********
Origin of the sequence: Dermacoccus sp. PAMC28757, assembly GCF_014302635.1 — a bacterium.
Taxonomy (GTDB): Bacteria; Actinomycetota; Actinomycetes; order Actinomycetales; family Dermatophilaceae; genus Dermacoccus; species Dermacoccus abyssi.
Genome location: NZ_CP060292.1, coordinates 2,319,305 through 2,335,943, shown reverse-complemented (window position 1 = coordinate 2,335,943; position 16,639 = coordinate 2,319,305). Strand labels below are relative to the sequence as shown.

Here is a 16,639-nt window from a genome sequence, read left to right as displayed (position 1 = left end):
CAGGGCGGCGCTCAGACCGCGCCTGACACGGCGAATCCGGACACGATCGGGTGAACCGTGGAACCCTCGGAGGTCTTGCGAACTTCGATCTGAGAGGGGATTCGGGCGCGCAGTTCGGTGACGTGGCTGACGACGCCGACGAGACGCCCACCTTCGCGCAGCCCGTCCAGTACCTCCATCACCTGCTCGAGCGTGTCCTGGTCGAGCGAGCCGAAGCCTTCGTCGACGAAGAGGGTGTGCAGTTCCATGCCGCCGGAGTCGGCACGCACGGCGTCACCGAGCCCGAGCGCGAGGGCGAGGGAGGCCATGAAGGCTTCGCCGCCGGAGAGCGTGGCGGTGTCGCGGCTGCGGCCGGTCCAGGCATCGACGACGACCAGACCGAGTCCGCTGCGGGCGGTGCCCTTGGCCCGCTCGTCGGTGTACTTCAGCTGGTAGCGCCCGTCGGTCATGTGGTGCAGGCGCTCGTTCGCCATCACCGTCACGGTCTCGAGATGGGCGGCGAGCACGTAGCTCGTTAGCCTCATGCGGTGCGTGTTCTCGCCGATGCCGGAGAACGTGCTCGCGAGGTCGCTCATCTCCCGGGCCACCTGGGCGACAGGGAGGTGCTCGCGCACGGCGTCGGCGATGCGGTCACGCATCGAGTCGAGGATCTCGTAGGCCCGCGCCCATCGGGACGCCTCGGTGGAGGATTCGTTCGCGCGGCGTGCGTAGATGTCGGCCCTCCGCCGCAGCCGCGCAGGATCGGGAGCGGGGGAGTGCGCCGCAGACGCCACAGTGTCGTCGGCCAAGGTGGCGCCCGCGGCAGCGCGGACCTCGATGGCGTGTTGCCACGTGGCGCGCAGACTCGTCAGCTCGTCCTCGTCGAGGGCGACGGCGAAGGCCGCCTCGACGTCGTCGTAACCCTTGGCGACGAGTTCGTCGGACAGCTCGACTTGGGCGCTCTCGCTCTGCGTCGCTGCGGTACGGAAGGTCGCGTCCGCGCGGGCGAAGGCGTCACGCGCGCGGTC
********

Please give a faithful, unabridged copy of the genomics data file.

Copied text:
Origin of the sequence: Dermacoccus sp. PAMC28757, assembly GCF_014302635.1 — a bacterium.
Taxonomy (GTDB): Bacteria; Actinomycetota; Actinomycetes; order Actinomycetales; family Dermatophilaceae; genus Dermacoccus; species Dermacoccus abyssi.
Genome location: NZ_CP060292.1, coordinates 2,319,305 through 2,335,943, shown reverse-complemented (window position 1 = coordinate 2,335,943; position 16,639 = coordinate 2,319,305). Strand labels below are relative to the sequence as shown.

Here is a 16,639-nt window from a genome sequence, read left to right as displayed (position 1 = left end):
CAGGGCGGCGCTCAGACCGCGCCTGACACGGCGAATCCGGACACGATCGGGTGAACCGTGGAACCCTCGGAGGTCTTGCGAACTTCGATCTGAGAGGGGATTCGGGCGCGCAGTTCGGTGACGTGGCTGACGACGCCGACGAGACGCCCACCTTCGCGCAGCCCGTCCAGTACCTCCATCACCTGCTCGAGCGTGTCCTGGTCGAGCGAGCCGAAGCCTTCGTCGACGAAGAGGGTGTGCAGTTCCATGCCGCCGGAGTCGGCACGCACGGCGTCACCGAGCCCGAGCGCGAGGGCGAGGGAGGCCATGAAGGCTTCGCCGCCGGAGAGCGTGGCGGTGTCGCGGCTGCGGCCGGTCCAGGCATCGACGACGACCAGACCGAGTCCGCTGCGGGCGGTGCCCTTGGCCCGCTCGTCGGTGTACTTCAGCTGGTAGCGCCCGTCGGTCATGTGGTGCAGGCGCTCGTTCGCCATCACCGTCACGGTCTCGAGATGGGCGGCGAGCACGTAGCTCGTTAGCCTCATGCGGTGCGTGTTCTCGCCGATGCCGGAGAACGTGCTCGCGAGGTCGCTCATCTCCCGGGCCACCTGGGCGACAGGGAGGTGCTCGCGCACGGCGTCGGCGATGCGGTCACGCATCGAGTCGAGGATCTCGTAGGCCCGCGCCCATCGGGACGCCTCGGTGGAGGATTCGTTCGCGCGGCGTGCGTAGATGTCGGCCCTCCGCCGCAGCCGCGCAGGATCGGGAGCGGGGGAGTGCGCCGCAGACGCCACAGTGTCGTCGGCCAAGGTGGCGCCCGCGGCAGCGCGGACCTCGATGGCGTGTTGCCACGTGGCGCGCAGACTCGTCAGCTCGTCCTCGTCGAGGGCGACGGCGAAGGCCGCCTCGACGTCGTCGTAACCCTTGGCGACGAGTTCGTCGGACAGCTCGACTTGGGCGCTCTCGCTCTGCGTCGCTGCGGTACGGAAGGTCGCGTCCGCGCGGGCGAAGGCGTCACGCGCGCGGTC